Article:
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Sunday, September 03, 2006

The Auster One...

You who remain. And you
who are not there. Northermost word, scattered
in the white.

hours of the imageless world--

like a single word

the wind utters and destroys. -- Paul Auster (1976).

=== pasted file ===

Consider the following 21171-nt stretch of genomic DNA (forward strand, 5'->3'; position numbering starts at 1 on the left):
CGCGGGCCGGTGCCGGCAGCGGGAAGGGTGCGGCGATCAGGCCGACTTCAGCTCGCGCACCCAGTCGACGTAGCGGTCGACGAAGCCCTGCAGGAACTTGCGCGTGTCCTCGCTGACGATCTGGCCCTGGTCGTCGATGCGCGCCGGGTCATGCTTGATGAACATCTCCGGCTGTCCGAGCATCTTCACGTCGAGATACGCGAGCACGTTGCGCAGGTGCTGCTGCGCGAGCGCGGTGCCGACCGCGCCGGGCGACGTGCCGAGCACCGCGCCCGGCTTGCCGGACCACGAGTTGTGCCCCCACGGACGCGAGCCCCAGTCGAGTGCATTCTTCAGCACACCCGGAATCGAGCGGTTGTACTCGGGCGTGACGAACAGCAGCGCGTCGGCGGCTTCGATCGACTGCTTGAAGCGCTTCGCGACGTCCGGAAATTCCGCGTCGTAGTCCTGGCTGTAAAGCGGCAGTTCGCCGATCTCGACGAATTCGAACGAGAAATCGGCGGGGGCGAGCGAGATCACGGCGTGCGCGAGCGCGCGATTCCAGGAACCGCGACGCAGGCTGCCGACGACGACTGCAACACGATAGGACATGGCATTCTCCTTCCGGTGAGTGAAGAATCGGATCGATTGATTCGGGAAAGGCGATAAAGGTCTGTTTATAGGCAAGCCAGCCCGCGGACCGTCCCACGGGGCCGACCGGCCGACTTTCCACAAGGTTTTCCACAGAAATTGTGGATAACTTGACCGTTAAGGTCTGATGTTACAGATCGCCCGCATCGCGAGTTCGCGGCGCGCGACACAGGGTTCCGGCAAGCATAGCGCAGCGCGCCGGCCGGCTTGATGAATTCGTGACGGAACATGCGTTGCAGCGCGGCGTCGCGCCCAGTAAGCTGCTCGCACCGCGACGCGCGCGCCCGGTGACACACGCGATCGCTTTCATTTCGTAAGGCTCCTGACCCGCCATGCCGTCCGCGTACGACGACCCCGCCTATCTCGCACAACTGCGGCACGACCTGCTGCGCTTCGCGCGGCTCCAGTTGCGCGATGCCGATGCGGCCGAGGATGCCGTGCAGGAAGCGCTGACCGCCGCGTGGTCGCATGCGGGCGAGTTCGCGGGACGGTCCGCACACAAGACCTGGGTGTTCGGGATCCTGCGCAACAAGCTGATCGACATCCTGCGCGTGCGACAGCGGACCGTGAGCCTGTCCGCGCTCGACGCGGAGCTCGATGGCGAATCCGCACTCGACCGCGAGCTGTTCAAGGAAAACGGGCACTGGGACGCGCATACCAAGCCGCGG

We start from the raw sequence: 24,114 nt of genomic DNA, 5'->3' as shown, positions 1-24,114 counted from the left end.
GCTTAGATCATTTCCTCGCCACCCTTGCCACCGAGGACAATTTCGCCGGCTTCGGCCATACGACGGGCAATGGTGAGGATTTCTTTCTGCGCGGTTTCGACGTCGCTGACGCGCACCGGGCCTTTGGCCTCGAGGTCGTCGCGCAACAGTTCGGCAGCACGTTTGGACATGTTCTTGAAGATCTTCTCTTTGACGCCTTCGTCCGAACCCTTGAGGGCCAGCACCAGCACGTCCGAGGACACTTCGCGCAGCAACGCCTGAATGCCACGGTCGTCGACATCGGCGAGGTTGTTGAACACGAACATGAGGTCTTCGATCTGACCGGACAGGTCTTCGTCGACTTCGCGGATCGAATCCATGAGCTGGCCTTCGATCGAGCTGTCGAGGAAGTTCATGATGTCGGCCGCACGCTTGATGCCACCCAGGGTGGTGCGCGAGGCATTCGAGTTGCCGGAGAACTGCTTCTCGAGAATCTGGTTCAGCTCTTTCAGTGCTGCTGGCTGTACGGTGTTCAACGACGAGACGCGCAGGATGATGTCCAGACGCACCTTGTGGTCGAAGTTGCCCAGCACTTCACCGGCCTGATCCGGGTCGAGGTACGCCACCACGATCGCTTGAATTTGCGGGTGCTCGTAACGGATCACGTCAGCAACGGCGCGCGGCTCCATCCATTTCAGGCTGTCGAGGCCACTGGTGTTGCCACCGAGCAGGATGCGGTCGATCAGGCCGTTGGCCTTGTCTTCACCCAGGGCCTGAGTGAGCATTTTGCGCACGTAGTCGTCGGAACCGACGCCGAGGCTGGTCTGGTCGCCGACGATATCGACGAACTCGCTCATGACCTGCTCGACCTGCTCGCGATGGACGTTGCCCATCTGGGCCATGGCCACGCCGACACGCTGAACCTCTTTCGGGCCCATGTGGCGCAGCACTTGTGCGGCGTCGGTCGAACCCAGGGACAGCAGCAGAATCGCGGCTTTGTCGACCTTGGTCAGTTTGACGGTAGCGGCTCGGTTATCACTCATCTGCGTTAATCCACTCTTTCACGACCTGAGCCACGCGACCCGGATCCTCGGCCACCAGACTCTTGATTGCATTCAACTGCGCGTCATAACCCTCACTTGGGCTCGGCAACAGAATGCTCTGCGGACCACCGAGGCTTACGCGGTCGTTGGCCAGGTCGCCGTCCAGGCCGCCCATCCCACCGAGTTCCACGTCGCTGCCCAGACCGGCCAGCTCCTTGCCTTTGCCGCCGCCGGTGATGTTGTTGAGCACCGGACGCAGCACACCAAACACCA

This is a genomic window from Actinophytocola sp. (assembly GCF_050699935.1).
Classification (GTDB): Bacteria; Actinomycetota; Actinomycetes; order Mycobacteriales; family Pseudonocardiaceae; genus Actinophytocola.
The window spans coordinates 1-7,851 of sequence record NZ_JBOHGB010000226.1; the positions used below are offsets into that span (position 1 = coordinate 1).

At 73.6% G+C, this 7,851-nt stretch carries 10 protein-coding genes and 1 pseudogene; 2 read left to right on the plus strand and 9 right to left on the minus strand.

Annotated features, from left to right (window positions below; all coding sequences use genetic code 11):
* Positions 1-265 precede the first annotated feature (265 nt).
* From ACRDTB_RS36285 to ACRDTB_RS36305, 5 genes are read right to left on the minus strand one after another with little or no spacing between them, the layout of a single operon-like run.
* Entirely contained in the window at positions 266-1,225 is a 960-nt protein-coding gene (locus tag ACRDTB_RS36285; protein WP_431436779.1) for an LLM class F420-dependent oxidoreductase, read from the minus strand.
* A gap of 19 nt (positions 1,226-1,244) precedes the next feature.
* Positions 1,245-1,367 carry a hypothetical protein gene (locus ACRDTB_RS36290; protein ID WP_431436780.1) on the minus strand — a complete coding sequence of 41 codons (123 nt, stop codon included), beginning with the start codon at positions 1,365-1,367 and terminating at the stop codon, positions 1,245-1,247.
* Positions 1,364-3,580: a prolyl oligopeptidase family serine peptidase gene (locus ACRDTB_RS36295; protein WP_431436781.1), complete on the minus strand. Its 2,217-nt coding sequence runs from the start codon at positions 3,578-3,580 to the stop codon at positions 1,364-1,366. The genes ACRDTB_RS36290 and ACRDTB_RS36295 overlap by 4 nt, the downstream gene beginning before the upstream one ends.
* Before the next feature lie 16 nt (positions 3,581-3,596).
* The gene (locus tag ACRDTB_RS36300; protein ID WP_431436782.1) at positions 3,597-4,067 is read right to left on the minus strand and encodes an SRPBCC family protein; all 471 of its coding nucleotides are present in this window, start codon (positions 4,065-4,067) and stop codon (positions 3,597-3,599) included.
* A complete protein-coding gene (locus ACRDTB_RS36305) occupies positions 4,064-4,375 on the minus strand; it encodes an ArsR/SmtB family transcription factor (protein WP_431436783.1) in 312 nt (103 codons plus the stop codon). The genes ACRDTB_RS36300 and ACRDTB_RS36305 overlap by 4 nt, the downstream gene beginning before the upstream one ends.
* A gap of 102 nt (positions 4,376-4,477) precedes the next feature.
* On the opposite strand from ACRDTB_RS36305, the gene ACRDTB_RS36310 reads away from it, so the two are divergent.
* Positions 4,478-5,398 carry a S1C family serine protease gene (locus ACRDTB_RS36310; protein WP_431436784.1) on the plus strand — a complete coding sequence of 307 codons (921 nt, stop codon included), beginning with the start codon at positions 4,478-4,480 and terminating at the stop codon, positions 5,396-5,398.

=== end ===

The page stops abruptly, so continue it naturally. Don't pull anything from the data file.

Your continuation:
This is probably one of Paul Auster's coldest poems. By coldest I mean that which it attempts to scream from what the poet left purposely unsaid. The reader is the one who remains. The poet is inside and the reader outside; the word is simply a consequence of their separation. I often doubt what could really be said with a simple word, that which might constitute life altering, impressionistic change. One might be tempted to agree with Auster's equation of an imageless world and a single word. It is a great temptation, really, to see the path of this poem. Personally, I think the poem holds its meaning in the concept of the "single word." Since I have been haunted by a single word (irreducible) for more than a week now, this Auster poem had a particular interest to me. Auster reduces the word to something that can be destroyed by the speaker, something that is said and quickly forgotten. Could Auster be speaking of love, really? It is a matter of creating in order to destroy, the path love sometimes follow. In this case, the poet and the reader becomes lovers and one is doomed to be jilted. I cannot make a clear connection critically here, but this reminds me of a poem I read years ago by Roque Dalton. The poem is "Forgetting." It is irrevocably cold: "Last night I dreamed that someone told me: your love is dead. / Your love, the girl you loved when you were young, has died. / In a cold city in the South / where the parks are one huge dewdrop, / at the hour when the fog is still virgin / and the city turns its back / on the gaze of desperate souls. / And she died--they told me--without saying your name." Geographically, the poems aim at opposite ends; Auster speaks of North and Dalton of the South. Both, however, speak of something that has been said and carried away into the vanishing, something utterly transcendental. Dalton toys also with the unsaid--the dying lover not speaking his name. How fragile the idea that prevents the speaker from the vocable!


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